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Cape Cod dolphin strandings keep rescuers working overtime

Staff and volunteers from the International Fund for Animal Welfare's Marine Mammal Rescue and Research team try to rescue  and release stranded dolphins on Cape Cod. Msnbc.com's David Friedman reports.

Marine wildlife experts are at a loss to explain this winter’s unprecedented mass stranding of dolphins on the shores of Massachusetts' Cape Cod.

Volunteers on Tuesday helped refloat 10 more dolphins that were found in a muddy area commonly known as “the gut,” near the Herring River in the town of Wellfleet. An 11th dolphin died.  On Monday, volunteers had rescued three other dolphins in the same vicinity, cared for them for several hours and successfully released them back into open water in Bourne, 52 miles away, an effort chronicled in the video above.

Those releases bring to 177 the total number of dolphins that have been stranded since Jan. 12, said Kerry Branon of the International Fund for Animal Welfare, which is helping with the rescue effort. More than 100 have died.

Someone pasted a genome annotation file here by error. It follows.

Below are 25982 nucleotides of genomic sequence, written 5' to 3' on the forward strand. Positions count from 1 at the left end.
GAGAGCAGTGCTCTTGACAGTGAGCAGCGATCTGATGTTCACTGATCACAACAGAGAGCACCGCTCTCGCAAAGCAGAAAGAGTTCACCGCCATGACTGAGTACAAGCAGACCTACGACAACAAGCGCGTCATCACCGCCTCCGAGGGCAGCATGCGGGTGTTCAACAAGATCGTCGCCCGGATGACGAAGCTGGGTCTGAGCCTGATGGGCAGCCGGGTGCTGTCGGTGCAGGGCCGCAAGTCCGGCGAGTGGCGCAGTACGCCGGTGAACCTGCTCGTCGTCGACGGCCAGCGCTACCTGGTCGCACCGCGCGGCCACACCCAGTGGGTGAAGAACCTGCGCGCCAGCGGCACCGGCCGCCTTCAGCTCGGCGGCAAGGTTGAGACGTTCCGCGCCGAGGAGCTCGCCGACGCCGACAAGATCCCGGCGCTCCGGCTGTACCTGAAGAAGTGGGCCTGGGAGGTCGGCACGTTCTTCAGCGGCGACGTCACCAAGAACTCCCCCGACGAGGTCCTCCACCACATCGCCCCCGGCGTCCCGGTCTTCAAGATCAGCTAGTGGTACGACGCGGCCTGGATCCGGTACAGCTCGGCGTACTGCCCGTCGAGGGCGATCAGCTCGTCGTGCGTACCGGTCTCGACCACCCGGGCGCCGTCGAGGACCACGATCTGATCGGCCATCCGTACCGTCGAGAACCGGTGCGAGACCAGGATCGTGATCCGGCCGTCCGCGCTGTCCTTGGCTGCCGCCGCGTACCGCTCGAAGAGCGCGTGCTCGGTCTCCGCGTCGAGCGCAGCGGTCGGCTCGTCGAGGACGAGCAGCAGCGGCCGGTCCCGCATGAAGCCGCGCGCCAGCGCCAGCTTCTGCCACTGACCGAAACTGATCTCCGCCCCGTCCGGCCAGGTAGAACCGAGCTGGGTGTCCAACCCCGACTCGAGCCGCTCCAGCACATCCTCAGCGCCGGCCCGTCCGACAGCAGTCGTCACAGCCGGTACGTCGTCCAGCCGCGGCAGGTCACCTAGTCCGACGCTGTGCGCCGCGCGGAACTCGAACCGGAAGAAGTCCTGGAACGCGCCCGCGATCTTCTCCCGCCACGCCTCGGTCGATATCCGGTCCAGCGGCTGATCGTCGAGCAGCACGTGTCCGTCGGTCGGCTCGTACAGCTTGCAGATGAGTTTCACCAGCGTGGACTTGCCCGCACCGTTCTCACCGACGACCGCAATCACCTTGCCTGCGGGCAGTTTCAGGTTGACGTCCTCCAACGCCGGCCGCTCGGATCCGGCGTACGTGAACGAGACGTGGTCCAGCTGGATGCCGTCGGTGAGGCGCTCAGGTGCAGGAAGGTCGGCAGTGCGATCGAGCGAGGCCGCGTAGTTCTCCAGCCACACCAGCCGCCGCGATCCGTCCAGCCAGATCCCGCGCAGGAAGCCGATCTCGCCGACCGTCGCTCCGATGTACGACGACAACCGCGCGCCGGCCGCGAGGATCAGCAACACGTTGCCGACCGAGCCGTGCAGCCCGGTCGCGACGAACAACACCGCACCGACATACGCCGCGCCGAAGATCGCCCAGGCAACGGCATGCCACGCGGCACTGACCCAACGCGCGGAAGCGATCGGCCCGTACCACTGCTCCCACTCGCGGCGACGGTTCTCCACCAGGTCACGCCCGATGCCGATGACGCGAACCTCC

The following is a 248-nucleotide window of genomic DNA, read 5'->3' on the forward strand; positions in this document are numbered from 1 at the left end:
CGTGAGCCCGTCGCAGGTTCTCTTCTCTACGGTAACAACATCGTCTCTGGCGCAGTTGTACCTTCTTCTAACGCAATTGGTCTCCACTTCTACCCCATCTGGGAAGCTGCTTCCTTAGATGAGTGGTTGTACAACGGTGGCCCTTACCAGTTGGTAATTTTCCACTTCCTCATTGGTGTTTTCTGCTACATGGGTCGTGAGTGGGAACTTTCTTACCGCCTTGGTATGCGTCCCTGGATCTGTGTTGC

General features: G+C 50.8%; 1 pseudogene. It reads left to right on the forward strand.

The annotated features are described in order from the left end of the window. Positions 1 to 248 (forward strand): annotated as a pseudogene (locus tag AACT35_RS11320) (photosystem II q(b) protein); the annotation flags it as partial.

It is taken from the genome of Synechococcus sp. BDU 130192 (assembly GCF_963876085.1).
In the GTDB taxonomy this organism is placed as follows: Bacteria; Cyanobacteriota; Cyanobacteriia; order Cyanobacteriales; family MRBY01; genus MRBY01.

Strandings during this time of year are not unusual on the shores of Cape Cod. But the magnitude of this season’s strandings is unprecedented, wildlife officials say. 

Misty Niemeyer, of IFAW's Marine Mammal Rescue and Research team, says of this winter's spate of strandings, “our staff’s getting a little tired and little weary, and unfortunately it doesn’t look like it’s going to slow down at any point. We’ve had live animal strandings almost every day for the last week at least, and almost every day, or every other day, for the last month. So there really isn’t any sign of it slowing down yet.”

Branon, for her part, said that it’s the largest dolphin stranding in the Northeast, going by National Oceanic and Atmospheric Administration records, which date back about 20 years.

She said her organization could find no explanation for this year’s rise in mass strandings.

The race is on to save a record number of dolphins stranded on the shore. NBC's Anne Thompson reports.

“We’re not ruling anything out. What we typically find is the animals that strand here strand for natural reasons,” she told msnbc.com.

Branon noted that dolphins are social animals, “and they stick together for better or for worse.”

“So far no patterns have emerged, but the many lab analyses will take months to complete, we may yet find one,” Katie Moore, manager of IFAW’s marine mammal rescue and research team, said in a recent blog post.

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